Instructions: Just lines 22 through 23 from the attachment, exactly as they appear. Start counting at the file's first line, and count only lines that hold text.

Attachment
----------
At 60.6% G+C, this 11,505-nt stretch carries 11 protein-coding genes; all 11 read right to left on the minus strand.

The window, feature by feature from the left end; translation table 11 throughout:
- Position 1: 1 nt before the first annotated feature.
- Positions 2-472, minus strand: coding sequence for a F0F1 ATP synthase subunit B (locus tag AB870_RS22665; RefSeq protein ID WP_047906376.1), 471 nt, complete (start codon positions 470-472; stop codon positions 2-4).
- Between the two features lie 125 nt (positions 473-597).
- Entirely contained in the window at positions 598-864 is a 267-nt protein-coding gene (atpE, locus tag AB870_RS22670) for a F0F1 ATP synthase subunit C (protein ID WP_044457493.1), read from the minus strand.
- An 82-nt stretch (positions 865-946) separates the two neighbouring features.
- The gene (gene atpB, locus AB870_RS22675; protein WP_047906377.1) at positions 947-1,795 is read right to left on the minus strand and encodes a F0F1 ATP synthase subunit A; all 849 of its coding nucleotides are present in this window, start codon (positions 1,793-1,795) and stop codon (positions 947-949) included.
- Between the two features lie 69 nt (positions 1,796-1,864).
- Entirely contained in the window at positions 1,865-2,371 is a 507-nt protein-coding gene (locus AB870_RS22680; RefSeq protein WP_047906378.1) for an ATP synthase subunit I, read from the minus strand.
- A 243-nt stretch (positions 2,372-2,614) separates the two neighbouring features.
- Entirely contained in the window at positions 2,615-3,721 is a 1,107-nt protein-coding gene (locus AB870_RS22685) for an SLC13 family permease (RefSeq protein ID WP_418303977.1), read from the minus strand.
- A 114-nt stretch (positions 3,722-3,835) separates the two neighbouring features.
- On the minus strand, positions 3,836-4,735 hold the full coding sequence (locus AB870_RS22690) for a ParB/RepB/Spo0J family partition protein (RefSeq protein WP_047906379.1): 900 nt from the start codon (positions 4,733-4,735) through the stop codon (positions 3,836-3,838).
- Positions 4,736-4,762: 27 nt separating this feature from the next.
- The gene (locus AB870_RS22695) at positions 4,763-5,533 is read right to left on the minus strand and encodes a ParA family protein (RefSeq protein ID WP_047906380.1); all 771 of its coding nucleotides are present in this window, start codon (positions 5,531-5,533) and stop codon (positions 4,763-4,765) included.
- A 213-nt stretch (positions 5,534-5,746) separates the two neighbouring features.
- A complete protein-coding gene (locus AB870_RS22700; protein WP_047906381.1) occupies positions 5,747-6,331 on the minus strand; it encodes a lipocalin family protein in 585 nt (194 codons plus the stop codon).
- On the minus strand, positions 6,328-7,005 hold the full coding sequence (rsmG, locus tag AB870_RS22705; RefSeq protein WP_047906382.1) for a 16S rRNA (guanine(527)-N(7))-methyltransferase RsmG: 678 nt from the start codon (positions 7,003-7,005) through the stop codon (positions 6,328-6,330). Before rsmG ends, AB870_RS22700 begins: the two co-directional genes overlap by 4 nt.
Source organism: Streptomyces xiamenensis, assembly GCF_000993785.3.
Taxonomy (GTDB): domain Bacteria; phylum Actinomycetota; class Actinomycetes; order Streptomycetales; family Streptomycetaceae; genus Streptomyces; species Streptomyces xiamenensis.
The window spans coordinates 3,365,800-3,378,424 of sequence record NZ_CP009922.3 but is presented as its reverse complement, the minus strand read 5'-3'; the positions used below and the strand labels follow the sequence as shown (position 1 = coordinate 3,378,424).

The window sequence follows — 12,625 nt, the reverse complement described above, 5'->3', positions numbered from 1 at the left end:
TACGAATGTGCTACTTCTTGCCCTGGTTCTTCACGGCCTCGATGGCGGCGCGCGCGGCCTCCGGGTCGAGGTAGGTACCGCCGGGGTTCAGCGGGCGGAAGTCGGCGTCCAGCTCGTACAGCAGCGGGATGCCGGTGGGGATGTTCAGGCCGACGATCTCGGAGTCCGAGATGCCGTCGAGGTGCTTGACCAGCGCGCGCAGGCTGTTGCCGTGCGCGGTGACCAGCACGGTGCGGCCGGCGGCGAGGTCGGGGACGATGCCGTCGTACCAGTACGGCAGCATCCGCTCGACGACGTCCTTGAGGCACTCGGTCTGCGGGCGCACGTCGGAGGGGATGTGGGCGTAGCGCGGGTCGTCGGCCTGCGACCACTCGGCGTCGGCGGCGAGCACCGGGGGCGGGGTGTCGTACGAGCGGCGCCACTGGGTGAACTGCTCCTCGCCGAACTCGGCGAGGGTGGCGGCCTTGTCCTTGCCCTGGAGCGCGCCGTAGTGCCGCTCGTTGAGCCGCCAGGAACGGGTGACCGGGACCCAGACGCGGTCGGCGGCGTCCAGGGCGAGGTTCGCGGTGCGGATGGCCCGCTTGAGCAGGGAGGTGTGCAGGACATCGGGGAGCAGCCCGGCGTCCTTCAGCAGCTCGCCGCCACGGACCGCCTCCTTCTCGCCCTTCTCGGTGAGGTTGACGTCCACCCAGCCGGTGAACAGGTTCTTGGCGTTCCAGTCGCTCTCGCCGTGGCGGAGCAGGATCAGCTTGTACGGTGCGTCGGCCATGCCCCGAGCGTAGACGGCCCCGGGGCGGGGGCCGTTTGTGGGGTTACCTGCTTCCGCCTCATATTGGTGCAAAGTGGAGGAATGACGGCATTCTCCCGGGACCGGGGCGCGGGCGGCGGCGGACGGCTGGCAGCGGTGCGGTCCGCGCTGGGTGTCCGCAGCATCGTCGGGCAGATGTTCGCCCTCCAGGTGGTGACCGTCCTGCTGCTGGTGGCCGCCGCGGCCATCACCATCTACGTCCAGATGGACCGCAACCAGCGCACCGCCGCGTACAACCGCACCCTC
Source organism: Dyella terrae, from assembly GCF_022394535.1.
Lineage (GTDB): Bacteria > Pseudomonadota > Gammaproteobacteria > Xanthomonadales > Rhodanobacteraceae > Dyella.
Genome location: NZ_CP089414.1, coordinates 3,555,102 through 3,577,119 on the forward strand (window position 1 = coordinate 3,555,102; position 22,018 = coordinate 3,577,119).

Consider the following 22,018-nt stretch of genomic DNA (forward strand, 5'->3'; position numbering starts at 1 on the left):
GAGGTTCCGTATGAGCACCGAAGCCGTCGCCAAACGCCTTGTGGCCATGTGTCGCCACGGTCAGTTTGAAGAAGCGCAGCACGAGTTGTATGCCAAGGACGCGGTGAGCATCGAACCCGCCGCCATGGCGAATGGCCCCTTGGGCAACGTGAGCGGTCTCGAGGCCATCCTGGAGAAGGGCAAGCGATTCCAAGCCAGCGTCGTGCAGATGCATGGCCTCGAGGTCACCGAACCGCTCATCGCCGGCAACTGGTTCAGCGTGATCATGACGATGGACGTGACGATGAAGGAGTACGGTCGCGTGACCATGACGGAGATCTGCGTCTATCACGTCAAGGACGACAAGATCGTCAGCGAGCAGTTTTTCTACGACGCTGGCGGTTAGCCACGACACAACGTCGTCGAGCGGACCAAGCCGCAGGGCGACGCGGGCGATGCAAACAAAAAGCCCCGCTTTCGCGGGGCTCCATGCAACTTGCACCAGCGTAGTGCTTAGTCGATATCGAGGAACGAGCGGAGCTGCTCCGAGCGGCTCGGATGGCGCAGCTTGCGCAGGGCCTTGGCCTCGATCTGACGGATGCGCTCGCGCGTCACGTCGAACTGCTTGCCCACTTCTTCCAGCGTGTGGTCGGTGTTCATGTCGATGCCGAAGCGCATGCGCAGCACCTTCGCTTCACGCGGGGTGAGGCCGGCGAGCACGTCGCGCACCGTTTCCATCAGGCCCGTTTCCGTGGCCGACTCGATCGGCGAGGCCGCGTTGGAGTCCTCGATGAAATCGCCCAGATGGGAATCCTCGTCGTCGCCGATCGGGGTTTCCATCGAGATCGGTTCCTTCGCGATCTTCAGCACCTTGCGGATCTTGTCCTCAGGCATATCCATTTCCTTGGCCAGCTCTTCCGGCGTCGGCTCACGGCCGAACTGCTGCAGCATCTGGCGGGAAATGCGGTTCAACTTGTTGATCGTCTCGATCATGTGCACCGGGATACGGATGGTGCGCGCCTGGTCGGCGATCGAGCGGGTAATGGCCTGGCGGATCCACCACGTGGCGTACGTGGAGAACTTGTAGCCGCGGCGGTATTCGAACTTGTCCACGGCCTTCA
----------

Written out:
The window spans coordinates 3,365,800-3,378,424 of sequence record NZ_CP009922.3 but is presented as its reverse complement, the minus strand read 5'-3'; the positions used below and the strand labels follow the sequence as shown (position 1 = coordinate 3,378,424).

The window sequence follows — 12,625 nt, the reverse complement described above, 5'->3', positions numbered from 1 at the left end: